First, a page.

Loyola alum Tim Kasckow spends his days preparing lesson plans and teaching in Lanzhou, a city in China’s northwest province Gansu. There, he teaches the English language at a college level to both undergraduate and graduate students.
But Kasckow isn’t a professor. He’s a 23-year-old volunteer in the Peace Corps.
Kasckow, who graduated from Loyola in 2016 with degrees in international studies and political science, is one of 18 Loyola alumni in the Peace Corps, a service program that sends U.S. volunteers abroad. The Peace Corps recently ranked Loyola no. 14 for medium-sized U.S. schools on its 2017 Top Volunteer-Producing Colleges and Universities list.
A Peace Corps spokesperson, who wished not to be named per the Peace Corps’ policy, said there’s no particular trend in which schools receive top rankings.
The Peace Corps sends recruiters to various universities and job fairs, the spokesperson said, but those interested can also apply online.
In total, volunteers sign up for 27 months in the Peace Corps, according to Kasckow, but they’re allowed to sign up for an additional year. This time period includes about three months in which the Peace Corps prepares its volunteers for their time in the country that they are placed in.
Volunteers can list countries they would prefer to volunteer in on their applications, or they can choose to be placed anywhere.
The organization has seen record numbers of applications in recent years, according to the spokesperson, who attributed that fact to the simplified application process.
Kasckow said he and a friend, who is also currently volunteering for the Peace Corps in China, both considered joining the organization since their first years at Loyola. After the pair spent a year studying at Loyola’s Beijing Center, he said they wanted to experience more and decided to join the Peace Corps a month and a half after graduating.
Kasckow said the experience is different from his time in the capital city and can be difficult because the students he teaches are usually around the same age as him or older.
“There’s a very strong emphasis on age and maturity … Young people are often [viewed as] not really knowing anything,” Kasckow said. “So it’s been a little challenging because people will always ask me how old I am, and so I try to say, ‘Old enough to be your teacher, leave it at that.’”
Kasckow is one of three Loyola alumni volunteers in China, which he said is a large number. Loyola alumni are also volunteering in Albania, Nicaragua, Morocco, Guinea, Togo, Benin, Namibia, Uganda, Tanzania, Mongolia, Thailand and Indonesia.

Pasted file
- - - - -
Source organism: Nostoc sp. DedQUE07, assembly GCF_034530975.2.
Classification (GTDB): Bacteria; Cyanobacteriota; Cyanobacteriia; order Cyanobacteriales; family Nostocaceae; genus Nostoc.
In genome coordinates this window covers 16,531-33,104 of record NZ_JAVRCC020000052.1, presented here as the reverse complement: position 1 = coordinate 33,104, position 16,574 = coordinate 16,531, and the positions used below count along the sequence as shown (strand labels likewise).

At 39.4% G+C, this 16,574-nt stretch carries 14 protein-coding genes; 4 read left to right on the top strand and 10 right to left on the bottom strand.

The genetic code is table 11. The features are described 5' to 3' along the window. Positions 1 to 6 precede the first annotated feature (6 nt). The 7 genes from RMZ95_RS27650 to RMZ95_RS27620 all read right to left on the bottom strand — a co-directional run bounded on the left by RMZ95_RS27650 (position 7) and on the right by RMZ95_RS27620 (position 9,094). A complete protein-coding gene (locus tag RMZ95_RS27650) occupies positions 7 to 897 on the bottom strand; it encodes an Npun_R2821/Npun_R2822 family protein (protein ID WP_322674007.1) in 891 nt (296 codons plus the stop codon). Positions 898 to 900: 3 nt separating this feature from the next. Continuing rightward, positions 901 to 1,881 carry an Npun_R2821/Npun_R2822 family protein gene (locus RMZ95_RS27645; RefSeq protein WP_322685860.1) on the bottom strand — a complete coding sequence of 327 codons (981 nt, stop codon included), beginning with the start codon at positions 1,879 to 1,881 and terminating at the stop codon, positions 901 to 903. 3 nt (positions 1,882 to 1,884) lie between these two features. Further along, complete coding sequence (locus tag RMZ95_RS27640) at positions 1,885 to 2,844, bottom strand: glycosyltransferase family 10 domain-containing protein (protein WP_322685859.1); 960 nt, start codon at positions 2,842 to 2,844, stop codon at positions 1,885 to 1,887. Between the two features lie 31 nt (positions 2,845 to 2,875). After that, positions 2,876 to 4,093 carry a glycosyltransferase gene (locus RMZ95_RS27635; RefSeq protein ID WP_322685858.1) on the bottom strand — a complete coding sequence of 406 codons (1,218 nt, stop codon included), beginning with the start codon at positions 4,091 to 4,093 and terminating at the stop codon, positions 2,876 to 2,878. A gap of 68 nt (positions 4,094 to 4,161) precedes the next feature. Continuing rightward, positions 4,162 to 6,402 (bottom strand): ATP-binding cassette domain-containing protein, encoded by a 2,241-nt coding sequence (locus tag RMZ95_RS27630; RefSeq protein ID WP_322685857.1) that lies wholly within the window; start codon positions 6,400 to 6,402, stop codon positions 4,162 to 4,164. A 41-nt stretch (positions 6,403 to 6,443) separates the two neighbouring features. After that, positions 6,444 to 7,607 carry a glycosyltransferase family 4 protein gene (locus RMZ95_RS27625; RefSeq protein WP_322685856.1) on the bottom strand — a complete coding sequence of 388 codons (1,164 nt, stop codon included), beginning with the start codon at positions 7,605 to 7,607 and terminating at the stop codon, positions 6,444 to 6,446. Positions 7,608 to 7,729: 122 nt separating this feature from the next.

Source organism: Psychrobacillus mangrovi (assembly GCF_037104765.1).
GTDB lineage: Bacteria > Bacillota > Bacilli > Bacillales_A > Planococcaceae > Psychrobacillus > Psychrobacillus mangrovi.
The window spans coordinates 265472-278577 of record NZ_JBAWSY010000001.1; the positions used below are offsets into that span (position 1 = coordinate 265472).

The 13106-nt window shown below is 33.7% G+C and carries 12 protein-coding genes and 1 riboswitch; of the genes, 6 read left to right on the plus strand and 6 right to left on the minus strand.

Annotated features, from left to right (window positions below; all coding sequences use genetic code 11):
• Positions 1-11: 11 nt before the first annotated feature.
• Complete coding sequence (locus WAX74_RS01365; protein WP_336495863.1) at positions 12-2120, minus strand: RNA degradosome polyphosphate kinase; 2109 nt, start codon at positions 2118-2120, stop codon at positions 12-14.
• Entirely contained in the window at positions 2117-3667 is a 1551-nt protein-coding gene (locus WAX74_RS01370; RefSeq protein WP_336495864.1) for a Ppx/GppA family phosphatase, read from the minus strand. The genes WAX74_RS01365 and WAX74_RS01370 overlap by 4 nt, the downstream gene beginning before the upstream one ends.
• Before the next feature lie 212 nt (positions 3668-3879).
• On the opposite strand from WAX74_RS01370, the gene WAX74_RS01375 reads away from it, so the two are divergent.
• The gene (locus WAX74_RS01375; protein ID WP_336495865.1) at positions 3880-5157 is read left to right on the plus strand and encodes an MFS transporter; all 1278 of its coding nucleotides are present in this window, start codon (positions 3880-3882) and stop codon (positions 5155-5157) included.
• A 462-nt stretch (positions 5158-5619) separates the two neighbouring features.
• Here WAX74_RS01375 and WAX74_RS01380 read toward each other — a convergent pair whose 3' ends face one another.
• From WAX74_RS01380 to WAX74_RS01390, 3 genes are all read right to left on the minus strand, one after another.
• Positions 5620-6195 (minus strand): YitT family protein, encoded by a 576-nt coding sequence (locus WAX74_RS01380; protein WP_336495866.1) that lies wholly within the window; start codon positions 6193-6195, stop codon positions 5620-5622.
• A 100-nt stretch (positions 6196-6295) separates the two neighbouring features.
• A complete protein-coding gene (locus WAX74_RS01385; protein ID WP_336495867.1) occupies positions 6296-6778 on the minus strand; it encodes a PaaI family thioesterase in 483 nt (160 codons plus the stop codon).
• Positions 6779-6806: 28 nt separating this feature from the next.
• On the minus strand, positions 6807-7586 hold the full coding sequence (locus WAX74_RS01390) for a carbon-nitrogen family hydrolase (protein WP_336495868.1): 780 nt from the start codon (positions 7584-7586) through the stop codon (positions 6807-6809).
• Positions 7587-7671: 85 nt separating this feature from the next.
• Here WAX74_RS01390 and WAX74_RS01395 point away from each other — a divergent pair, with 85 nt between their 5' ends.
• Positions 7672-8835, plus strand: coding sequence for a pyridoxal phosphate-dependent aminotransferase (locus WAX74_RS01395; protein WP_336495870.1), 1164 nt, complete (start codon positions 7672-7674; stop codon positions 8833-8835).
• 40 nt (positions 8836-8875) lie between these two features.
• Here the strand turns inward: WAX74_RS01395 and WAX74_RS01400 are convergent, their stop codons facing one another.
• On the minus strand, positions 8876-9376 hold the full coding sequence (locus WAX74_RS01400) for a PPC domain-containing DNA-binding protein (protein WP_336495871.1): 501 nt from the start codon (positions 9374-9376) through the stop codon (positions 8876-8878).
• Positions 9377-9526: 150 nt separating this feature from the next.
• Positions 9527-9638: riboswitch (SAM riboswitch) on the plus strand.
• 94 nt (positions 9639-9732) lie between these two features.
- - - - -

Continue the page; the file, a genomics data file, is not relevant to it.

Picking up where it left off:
Loyola alumna Anna Buchanan also joined the Peace Corps in May 2016. She said she was inspired to travel more after studying abroad in London through Loyola and because her parents had traveled a lot. She researched the available countries and chose to volunteer in Mongolia.
“I thought it was a very unique and different country that not many people think of in the world,” Buchanan said. “I thought it would be amazing to go to a country that people are unaware of.”
Like Kasckow, Buchanan, 24, also teaches English, but her experience has been different. She teaches students in fifth through 12th grade but only has about a year’s worth of experience speaking Mongolian.
Buchanan, who graduated in May 2015 with history and journalism degrees, said the experience has proved to be challenging because of the language barrier and lack of hot running water. Still, she said she’s found her time with the students to be positive.
“I’m tall and blonde and [the students] rarely see blonde people in their town. I think it’s still exciting for me to be there for them,” Buchanan said. “It’s really fun to see their happy faces and it’s really great to see when students and teachers actually understand something and that they’re very appreciative of me being there to help them understand.”
Marcus Wright is another Loyola alum who joined the Peace Corps in the summer of 2016. Wright, 24, graduated in 2014 with degrees in international studies and psychology and spent his time before joining the Peace Corps in the AmeriCorps, a service program in the United States.
Unlike Kasckow and Buchanan, Wright chose the option on his application to be put wherever he was needed. This landed him as an English language and computer science teacher in a rural village in Namibia.
“I teach a crazy amount of grades of information and computers, which is funny because we don’t have enough computers to actually do the class,” Wright said.
Wright said he usually spends his days at a school with about 1,000 students, where he teaches eight classes, coaches a soccer team and helps out with after-school study. He said he’s gained a lot from his time in Namibia.
“So far it’s been great. I mean very hard, very very hard, but worthwhile in the sense of I’ve met some really cool people, both volunteers and the Namibians that I’ve met,” Wright said. “It’s pushing me outside my comfort zone and I think I can already see ways that I’m becoming more self-aware [and] getting a perspective on American culture that I think we hadn’t noticed before.”
Wright said his experience at Loyola, where he participated in Alternative Break Immersion service trips, prepared him for the Peace Corps.
“I feel like Loyola prepared me pretty well for traveling abroad, doing service,” Wright said. “The Jesuit emphasis on service is really big, so I mean, I think all of that kind of feeds directly into some of the Peace Corps missions.”
Buchanan also agreed that she wasn’t surprised that Loyola landed in the top rankings given its strong emphasis on service.
“Loyola definitely has a great message of serving others,” Buchanan said. “I met a lot of people at Loyola who definitely shaped my opinion of the world.”
The Peace Corps hopes its volunteers have their own personal experiences and take the lessons they learn back with them after their service is over, according to its spokesperson.